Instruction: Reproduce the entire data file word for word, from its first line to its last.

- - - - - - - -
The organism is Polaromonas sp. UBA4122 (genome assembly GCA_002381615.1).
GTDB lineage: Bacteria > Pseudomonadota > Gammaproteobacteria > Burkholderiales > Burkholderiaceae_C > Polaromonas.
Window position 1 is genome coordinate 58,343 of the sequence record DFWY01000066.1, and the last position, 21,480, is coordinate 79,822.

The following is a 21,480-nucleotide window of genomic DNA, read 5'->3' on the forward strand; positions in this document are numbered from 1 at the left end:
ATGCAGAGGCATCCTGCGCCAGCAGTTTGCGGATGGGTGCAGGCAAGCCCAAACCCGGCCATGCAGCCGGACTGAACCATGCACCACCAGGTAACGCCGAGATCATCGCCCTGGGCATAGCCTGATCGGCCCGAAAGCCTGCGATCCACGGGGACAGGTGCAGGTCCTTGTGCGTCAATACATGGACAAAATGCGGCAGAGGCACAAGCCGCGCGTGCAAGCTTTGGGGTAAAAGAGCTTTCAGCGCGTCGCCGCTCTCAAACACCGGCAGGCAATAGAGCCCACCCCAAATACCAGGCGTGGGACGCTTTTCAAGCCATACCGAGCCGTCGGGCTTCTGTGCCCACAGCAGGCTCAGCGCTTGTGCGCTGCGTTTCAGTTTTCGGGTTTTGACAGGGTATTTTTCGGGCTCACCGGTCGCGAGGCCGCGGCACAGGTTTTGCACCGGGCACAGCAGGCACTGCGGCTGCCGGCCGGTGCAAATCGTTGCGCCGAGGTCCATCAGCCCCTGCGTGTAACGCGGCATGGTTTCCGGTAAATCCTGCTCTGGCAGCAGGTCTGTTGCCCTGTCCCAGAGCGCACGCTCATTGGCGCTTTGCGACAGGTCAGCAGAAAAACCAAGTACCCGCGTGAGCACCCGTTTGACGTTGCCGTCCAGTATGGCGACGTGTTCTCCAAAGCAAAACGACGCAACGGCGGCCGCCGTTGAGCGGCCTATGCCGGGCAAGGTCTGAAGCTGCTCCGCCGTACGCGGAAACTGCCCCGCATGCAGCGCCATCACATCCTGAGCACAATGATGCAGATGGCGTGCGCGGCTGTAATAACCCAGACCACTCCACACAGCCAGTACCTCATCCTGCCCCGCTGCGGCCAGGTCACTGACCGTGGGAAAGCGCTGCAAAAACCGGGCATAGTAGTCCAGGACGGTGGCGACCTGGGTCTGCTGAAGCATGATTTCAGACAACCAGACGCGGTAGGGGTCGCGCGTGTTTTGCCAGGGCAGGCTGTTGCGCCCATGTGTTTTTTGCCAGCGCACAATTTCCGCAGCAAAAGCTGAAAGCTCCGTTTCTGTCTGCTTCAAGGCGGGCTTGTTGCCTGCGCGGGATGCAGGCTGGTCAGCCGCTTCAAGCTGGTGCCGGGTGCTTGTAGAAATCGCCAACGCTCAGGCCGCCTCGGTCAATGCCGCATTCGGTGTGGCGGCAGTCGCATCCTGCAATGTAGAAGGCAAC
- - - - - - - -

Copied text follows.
The organism is Polaromonas sp. UBA4122 (genome assembly GCA_002381615.1).
GTDB lineage: Bacteria > Pseudomonadota > Gammaproteobacteria > Burkholderiales > Burkholderiaceae_C > Polaromonas.
Window position 1 is genome coordinate 58,343 of the sequence record DFWY01000066.1, and the last position, 21,480, is coordinate 79,822.

The following is a 21,480-nucleotide window of genomic DNA, read 5'->3' on the forward strand; positions in this document are numbered from 1 at the left end:
ATGCAGAGGCATCCTGCGCCAGCAGTTTGCGGATGGGTGCAGGCAAGCCCAAACCCGGCCATGCAGCCGGACTGAACCATGCACCACCAGGTAACGCCGAGATCATCGCCCTGGGCATAGCCTGATCGGCCCGAAAGCCTGCGATCCACGGGGACAGGTGCAGGTCCTTGTGCGTCAATACATGGACAAAATGCGGCAGAGGCACAAGCCGCGCGTGCAAGCTTTGGGGTAAAAGAGCTTTCAGCGCGTCGCCGCTCTCAAACACCGGCAGGCAATAGAGCCCACCCCAAATACCAGGCGTGGGACGCTTTTCAAGCCATACCGAGCCGTCGGGCTTCTGTGCCCACAGCAGGCTCAGCGCTTGTGCGCTGCGTTTCAGTTTTCGGGTTTTGACAGGGTATTTTTCGGGCTCACCGGTCGCGAGGCCGCGGCACAGGTTTTGCACCGGGCACAGCAGGCACTGCGGCTGCCGGCCGGTGCAAATCGTTGCGCCGAGGTCCATCAGCCCCTGCGTGTAACGCGGCATGGTTTCCGGTAAATCCTGCTCTGGCAGCAGGTCTGTTGCCCTGTCCCAGAGCGCACGCTCATTGGCGCTTTGCGACAGGTCAGCAGAAAAACCAAGTACCCGCGTGAGCACCCGTTTGACGTTGCCGTCCAGTATGGCGACGTGTTCTCCAAAGCAAAACGACGCAACGGCGGCCGCCGTTGAGCGGCCTATGCCGGGCAAGGTCTGAAGCTGCTCCGCCGTACGCGGAAACTGCCCCGCATGCAGCGCCATCACATCCTGAGCACAATGATGCAGATGGCGTGCGCGGCTGTAATAACCCAGACCACTCCACACAGCCAGTACCTCATCCTGCCCCGCTGCGGCCAGGTCACTGACCGTGGGAAAGCGCTGCAAAAACCGGGCATAGTAGTCCAGGACGGTGGCGACCTGGGTCTGCTGAAGCATGATTTCAGACAACCAGACGCGGTAGGGGTCGCGCGTGTTTTGCCAGGGCAGGCTGTTGCGCCCATGTGTTTTTTGCCAGCGCACAATTTCCGCAGCAAAAGCTGAAAGCTCCGTTTCTGTCTGCTTCAAGGCGGGCTTGTTGCCTGCGCGGGATGCAGGCTGGTCAGCCGCTTCAAGCTGGTGCCGGGTGCTTGTAGAAATCGCCAACGCTCAGGCCGCCTCGGTCAATGCCGCATTCGGTGTGGCGGCAGTCGCATCCTGCAATGTAGAAGGCAAC